In October, 1952, the applicant objected before the Election Tribunal that as these four persons had not been made parties to the election petition, the petition was not according to law and must be dismissed. The Election. Tribunal, by its order dated 19-11-1952, however, refused to dismiss the petition and instead ordered that these four persons should be made parties to the election petition. This order was carried out and eventually the Tribunal gave judgment on 24-1-1953, declaring the election of the applicant void, and rejecting the further contention of the applicant that as these four persons had been made parties after the period of limitation, the petition should be dismissed as it was not filed within the time prescribed by law.

4. The contention of the applicant before us is that the Election Tribunal is a statutory Tribunal of very limited jurisdiction, and cannot give itself jurisdiction by a wrong decision on any point collateral to the merits of the case upon which its jurisdiction depends, and in as much as the Election Tribunal in this case gave itself jurisdiction by deciding certain collateral points wrongly, its order was without jurisdiction. These collateral points, which the Tribunal is said to have decided wrongly are said to be

'(I) that it assumed jurisdiction in the absence of an election petition presented in accordance with the provisions of Fart 7 of the Representation of the People Act (No. 43 of 1951),

(2) that it acted without jurisdiction in adding the duly nominated candidates as parties subsequent to the filing of the election petition in direct contravention of the mandatory provisions of Section 82 01 Act 43 or 1951,

(3) that it acted in disregard of the provisions of Sections 82, 83, 86, 90 and other relevant provisions of Act 43 of 1961 by applying the provisions of Order 1, Rules 9 and 10, Civil P. C.,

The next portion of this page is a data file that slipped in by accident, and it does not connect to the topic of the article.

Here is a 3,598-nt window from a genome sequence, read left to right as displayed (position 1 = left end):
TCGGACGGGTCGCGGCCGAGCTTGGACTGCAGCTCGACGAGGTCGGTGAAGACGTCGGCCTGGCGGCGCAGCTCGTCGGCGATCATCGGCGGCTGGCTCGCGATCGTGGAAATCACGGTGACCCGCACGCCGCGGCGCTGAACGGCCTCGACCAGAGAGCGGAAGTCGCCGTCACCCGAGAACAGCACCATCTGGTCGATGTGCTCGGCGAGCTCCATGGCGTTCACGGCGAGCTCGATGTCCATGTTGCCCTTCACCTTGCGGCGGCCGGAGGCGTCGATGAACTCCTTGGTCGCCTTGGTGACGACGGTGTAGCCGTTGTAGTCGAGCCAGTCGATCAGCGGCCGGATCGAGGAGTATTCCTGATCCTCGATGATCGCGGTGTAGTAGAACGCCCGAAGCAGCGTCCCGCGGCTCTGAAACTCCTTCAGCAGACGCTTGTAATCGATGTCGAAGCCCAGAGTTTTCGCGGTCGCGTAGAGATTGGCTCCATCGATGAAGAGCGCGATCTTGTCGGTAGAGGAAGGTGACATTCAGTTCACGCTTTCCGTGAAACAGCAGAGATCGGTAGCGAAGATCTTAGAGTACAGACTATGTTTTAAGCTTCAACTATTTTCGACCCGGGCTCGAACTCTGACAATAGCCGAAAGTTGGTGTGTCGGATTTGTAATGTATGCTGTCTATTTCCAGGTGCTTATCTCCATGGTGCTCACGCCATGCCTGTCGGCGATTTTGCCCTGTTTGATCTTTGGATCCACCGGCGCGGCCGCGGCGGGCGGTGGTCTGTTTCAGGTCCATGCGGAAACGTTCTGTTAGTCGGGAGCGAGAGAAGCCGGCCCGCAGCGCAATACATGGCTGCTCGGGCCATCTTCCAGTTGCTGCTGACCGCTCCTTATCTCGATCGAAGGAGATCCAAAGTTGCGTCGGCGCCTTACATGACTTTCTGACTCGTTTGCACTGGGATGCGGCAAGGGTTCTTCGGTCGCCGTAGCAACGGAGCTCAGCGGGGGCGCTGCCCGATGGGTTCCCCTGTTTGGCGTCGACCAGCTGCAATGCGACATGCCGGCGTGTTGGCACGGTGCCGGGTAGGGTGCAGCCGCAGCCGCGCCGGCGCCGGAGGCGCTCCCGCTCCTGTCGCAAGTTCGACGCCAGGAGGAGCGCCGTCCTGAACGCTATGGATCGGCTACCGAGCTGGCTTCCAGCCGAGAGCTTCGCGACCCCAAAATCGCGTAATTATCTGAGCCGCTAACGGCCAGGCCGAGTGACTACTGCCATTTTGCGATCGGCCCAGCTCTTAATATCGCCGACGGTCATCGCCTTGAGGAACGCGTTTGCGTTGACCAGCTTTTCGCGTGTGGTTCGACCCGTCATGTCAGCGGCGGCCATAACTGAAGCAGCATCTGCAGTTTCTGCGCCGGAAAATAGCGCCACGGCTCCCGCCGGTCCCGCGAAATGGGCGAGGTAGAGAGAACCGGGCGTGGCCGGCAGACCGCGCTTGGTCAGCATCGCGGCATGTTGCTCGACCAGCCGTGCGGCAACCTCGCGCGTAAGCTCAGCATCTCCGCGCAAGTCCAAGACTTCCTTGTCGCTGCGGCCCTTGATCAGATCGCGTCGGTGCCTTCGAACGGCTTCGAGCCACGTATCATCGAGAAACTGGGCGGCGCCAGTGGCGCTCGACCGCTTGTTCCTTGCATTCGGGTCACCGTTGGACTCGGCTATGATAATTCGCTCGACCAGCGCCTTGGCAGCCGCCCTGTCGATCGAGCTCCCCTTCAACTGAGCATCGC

(4) that it acted without jurisdiction in impleading the duty nominated candidates long after the expiry of the proscribed time within which the ejection petition could have been presented in contravention of Section 81 of Act 43 of 1951, read with Rules 119 and 113 of the Representation of the People (Conduct of Elections and Ejection Petitions) Rules, 1951, and

(5) that it acted without jurisdiction in amending the said election petition by adding four pensons already mentioned above as parties, and thus exceeded the power given to it under the law.'

It was, therofore, prayed that the order of the Election Tribunal should be set aside as it was in excess of the jurisdiction conferred on it, and such other order as this court deems fit might be passed.

5. The application has been opposed by the Stats of Rajasthan and the Election Commission, as well as by Bankatlal opposite party, it is objected

(I) that this Court has no jurisdiction to entertain the petition in view of the provisions of Article 329 of the Constitution,

(2) that this Court has no jurisdiction to issue any writ to the Election Commission which is situate in New Delhi, and